Cyprus is getting closer to obtaining its own gas supplies from a number of possible sources. But how much gas does it actually need and how can it ensure security of supply at competitive prices?
As and when natural gas becomes available to Cyprus, it will be used solely for the production of electricity, at least initially until plans to diversify gas use in other sectors have been developed.
The highest conventional electricity production since 2005 was achieved in 2011 at 5,272GWh. It subsequently declined to as low as 4,256GWh in 2013.
Over the last five years conventional electricity generation has remained relatively constant at an annual average of about 5,000GWh. But over the same period total electricity consumption grew by about two per cent per year, with much of the growth provided by renewables (RES).
According to Cyprus’ 2021-2030 National Energy and Climate Plan (NECP), electricity consumption is expected to increase to just over 6,000GWh by 2030, with 26 per cent to be provided by RES. But this has now been superseded by major changes in the EU’s climate policies.
Fast-changing EU climate policies
Since the European Commission (EC) introduced its Fit-for-55 strategy in July 2021, a number of new, far-reaching policies have been proposed or adopted. Cyprus will have to revise its 2021-2030 NECP to reflect these, with a major impact on energy consumption, carbon emissions, adoption of RES and use of fossil fuels.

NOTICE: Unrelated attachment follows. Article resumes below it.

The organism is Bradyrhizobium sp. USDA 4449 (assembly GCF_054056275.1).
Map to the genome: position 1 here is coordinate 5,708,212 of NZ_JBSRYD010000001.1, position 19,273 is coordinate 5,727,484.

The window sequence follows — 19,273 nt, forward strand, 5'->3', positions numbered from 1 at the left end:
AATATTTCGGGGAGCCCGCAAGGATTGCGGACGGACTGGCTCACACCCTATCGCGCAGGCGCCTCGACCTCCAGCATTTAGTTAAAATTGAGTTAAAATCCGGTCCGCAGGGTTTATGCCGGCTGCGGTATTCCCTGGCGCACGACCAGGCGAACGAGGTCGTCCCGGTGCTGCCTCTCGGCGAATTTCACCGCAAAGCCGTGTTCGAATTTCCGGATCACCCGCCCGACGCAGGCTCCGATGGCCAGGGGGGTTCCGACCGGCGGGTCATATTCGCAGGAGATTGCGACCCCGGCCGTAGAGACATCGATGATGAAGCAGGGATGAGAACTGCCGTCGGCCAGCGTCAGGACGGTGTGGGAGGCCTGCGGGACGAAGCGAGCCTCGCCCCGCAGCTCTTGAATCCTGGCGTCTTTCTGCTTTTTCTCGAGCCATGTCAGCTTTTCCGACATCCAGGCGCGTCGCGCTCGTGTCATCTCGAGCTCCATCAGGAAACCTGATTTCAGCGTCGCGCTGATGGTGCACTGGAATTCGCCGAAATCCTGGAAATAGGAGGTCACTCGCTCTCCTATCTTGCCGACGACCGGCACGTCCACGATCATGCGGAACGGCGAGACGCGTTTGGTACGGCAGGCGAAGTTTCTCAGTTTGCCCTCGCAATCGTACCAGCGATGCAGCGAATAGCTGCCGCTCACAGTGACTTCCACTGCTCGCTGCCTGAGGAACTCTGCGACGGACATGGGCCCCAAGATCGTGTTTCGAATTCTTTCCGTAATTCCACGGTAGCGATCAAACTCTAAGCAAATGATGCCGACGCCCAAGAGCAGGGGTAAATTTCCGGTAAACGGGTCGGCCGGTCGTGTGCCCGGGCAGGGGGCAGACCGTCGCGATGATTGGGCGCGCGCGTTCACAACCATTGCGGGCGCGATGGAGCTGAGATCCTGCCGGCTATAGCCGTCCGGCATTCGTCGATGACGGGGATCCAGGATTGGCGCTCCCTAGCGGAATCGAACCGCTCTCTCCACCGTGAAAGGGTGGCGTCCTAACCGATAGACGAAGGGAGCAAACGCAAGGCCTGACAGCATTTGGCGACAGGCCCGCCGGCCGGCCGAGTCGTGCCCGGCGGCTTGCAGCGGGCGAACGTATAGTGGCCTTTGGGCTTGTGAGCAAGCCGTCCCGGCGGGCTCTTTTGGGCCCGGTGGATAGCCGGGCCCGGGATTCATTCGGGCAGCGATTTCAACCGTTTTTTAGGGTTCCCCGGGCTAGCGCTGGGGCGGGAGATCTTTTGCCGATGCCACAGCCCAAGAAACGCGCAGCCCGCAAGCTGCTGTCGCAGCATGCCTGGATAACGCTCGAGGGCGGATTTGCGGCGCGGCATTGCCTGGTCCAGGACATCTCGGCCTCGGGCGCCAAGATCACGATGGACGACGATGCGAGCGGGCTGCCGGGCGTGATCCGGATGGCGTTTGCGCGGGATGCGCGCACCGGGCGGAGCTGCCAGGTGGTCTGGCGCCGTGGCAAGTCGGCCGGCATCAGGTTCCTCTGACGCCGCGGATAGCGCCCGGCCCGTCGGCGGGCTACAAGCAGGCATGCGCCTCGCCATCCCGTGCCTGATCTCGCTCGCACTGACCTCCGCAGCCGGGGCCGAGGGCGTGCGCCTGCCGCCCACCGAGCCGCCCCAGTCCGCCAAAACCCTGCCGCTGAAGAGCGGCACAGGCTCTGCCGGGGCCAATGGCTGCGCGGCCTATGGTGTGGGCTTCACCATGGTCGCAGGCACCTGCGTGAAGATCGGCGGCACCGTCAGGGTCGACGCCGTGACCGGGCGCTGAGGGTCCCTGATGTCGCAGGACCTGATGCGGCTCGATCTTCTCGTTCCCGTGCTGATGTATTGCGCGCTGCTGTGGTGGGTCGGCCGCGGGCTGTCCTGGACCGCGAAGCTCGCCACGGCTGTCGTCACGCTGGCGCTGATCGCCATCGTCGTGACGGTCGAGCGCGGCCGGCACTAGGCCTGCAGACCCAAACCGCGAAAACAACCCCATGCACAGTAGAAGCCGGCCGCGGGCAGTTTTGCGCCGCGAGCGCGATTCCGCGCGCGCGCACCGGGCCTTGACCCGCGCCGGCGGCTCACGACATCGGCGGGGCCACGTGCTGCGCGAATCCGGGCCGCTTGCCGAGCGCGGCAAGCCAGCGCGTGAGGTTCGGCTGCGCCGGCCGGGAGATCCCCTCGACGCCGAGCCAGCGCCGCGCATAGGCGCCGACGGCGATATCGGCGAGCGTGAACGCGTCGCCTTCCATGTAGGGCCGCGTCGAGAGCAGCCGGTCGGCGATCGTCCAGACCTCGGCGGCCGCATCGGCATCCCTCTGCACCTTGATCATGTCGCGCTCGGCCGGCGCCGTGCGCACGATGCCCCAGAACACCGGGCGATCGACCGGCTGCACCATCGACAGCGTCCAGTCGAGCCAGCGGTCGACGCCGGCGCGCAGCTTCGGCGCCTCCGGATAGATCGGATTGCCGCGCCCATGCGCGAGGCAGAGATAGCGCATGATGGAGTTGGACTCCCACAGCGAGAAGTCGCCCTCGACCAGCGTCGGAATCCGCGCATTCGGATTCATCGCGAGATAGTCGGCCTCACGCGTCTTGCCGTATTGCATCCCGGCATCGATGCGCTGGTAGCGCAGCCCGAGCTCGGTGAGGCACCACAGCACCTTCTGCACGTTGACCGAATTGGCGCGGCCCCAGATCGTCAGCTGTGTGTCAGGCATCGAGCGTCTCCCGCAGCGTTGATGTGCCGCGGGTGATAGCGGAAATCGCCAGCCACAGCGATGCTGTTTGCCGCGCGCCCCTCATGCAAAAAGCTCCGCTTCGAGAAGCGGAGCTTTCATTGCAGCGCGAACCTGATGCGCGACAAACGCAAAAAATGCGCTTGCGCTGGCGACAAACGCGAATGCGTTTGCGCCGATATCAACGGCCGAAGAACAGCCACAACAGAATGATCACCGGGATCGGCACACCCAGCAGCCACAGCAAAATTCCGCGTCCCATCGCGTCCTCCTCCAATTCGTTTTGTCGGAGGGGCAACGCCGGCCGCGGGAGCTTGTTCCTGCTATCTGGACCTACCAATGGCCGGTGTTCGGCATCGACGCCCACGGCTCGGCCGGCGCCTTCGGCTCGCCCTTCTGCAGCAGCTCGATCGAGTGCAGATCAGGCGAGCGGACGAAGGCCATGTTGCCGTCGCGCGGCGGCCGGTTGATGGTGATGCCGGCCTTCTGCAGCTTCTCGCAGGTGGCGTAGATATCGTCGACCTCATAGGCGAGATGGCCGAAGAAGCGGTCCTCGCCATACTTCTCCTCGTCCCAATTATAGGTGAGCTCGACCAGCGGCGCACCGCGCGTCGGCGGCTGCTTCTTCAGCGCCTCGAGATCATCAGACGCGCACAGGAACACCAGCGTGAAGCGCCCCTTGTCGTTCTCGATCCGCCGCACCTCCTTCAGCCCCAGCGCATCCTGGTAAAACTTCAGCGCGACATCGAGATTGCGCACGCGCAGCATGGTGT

The latest was a decision in mid-March to reduce final energy consumption by 11.7 per cent by 2030. This is mandatory. The current target in Cyprus’ NECP actually foresees an increase, with final energy consumption in 2030 targeted to be about eight per cent higher than now, at 2.1million toe (tonnes oil equivalent). Based on the new directive this should be reduced to 1.85million toe, impacting natural gas consumption by 2030 even further.
In addition to raising the Fit-for-55 target to reduce carbon emissions by 55 per cent by 2030 below 1990 levels, the EC has also proposed to increase RES adoption. The REPowerEU plan targets a 45 per cent share of RES in final energy consumption, in comparison to 32 per cent now. This was also voted by MEPs in September 2022.
In December 2022, the EU agreed that sectors covered by the Emissions Trading System (ETS) -power plants, factories and aviation- will have to cut their emissions 62 per cent below 2005 levels by 2030 – a significant increase on the current target of 43 per cent. It also created a separate ETS market to include buildings and road transport, starting in 2027. Shipping was also added to the list in January.
The other big change is that emissions allowances issued by the EU will be reduced by an annual rate of 4.3 per cent per year from 2024 to 2027 and 4.4 per cent per year from 2028 to 2030. This is double the current rate.
These provisions mean that the EAC’s current emissions allowance of 3million tonnes CO2 per year (tCO2/yr), expected to cost about €300million this year, will be reduced to 2.25million tCO2/yr by 2030.
The EU designed the revised ETS to ensure that a significant portion of the money raised from the sale of allowances goes towards the development of clean technologies and the decarbonisation of industry. Cyprus is not doing that. At present none of these revenues is spent on clean energy projects.